• Numbers: 
    • As of April 2, there have been 8,966 cases of COVID-19 in Massachusetts, and 154 deaths statewide. There have been 1,233 cases in Boston. 106 people in Boston have made full recoveries, and 10 Boston residents have died.
  • Importance of social distancing:
    • A surge in cases in Massachusetts is expected during the month of April, and the next few weeks will be critical in terms of physical distancing and slowing the spread of the virus as much as possible. Residents are urged to stay home and avoid contact with others whenever they can, stay at least 6 feet from other people at all times, and wash their hands and clean and sanitize surfaces frequently. The City of Boston is asking community leaders, local organizations, and non-profit partners to push this message out to their networks to make sure everyone is receiving this message.
  • Veterans:
    • The City has been reaching out to veterans service providers and residential homes in Boston, to help them mitigate any risk and address concerns they have. Veterans and their family members can call 311 or email veterans@boston.gov to be connected to the City’s Office of Veterans Services.
  • Hospital capacity:
    • Today, April 2nd, construction begins at the Boston Convention and Exhibition Center to add 500 beds for treating homeless adults who have tested positive for COVID-19 and need care, but do not require full hospitalization. The City has released a Request for Proposals to secure a partner organization to operate the facility. If necessary, the Convention Center beds will be opened up for hospitals to use for sub-acute COVID patients in the general population.
    • These 500 beds will bring Boston’s total number of new beds for homeless individuals to over 1,000. This includes Boston Medical Center’s Newton Pavilion facility, which the City and State are working to re-purpose as a medical facility for homeless residents affected by the coronavirus.
  • Housing supports for residents: 
    • The Mayor announced a new fund to help tenants who fall behind on rent in Boston because of the public health crisis. So far, the City has identified at least $3 million in City and federal funds that can be repurposed quickly to help tenants who can’t make their rent. This money will be targeted to households that have lost income due to the crisis, and who do not qualify for enough federal relief or unemployment benefits to make it up. The Office of Housing Stability will use its existing networks to get this help to where it’s needed, quickly and fairly. Email housingstability@boston.gov to learn more.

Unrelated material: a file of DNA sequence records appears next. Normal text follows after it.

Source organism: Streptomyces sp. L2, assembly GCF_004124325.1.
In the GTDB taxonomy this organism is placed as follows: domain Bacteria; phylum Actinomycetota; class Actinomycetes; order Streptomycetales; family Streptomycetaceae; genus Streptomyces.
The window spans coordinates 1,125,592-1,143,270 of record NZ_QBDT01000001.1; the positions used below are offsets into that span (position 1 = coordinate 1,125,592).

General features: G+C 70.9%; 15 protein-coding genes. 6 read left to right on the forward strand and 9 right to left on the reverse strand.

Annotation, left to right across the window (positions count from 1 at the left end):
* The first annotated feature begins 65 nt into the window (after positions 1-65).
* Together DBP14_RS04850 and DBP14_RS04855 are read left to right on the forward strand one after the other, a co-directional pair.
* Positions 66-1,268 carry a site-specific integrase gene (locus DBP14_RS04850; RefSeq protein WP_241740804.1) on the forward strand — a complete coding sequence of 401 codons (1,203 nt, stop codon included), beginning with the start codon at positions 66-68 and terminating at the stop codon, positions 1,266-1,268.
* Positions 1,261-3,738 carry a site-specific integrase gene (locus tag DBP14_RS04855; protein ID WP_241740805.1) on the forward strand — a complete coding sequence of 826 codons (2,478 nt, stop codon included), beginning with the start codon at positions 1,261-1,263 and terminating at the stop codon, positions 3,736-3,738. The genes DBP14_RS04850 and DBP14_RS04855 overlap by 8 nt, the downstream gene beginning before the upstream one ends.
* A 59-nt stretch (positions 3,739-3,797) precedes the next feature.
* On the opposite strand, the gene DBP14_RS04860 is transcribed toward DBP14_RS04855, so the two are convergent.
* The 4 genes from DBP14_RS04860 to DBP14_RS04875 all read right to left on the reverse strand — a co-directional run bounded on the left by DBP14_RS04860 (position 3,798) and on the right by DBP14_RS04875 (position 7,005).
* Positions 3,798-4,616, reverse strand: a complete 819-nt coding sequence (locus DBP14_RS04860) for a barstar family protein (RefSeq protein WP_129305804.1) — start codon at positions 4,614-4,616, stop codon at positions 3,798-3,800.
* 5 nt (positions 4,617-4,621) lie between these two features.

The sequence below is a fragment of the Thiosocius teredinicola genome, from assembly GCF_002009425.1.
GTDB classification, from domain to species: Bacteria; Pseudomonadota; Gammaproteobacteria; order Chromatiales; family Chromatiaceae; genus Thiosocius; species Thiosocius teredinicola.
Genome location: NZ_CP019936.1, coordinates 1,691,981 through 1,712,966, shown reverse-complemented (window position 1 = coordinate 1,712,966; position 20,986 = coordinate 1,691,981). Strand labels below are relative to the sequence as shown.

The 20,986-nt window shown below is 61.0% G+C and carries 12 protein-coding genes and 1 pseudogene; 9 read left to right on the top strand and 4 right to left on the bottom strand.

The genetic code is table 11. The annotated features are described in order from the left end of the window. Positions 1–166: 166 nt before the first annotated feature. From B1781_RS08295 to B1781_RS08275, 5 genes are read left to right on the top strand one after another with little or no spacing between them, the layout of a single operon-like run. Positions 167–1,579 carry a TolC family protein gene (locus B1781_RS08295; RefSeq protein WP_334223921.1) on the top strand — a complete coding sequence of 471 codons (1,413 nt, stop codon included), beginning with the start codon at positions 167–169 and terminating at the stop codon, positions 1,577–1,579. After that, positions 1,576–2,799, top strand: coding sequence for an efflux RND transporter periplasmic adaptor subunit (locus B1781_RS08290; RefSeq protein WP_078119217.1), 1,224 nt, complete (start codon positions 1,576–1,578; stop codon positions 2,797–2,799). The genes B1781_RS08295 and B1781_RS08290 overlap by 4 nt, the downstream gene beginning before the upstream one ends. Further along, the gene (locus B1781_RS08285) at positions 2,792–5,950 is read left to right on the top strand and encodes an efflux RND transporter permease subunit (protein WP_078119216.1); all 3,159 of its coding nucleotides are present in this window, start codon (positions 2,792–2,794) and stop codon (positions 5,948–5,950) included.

• The Mayor also expressed his support of state legislation that will put a moratorium on evictions and foreclosures throughout the state of emergency.
  • Small business supports:
    • The Mayor shared two new resources that will help small businesses during the public health crisis.
    • The City of Boston has created a Small Business Relief Fund. Drawing on a combination of City, federal, and private industry contributions, it establishes $2 million in grant funding—capable of providing a lifeline to hundreds of local businesses at risk of shutting down permanently due to the crisis. It will be administered as a streamlined version of the City’s Small Business Financing program. Small businesses can begin applying on Monday, April 6.
    • The City of Boston has also created a Financial Relief Handbook and FAQ document for small businesses. It’s a resource for navigating both public and private capital programs. It puts information and guidance about all the different programs together in one place.

1 Comment

  1. […] around social distancing, small business support, veterans, and more. You can read about them HERE.  Today he announced he has created a $3 million fund to help Boston residents pay their rent. You […]

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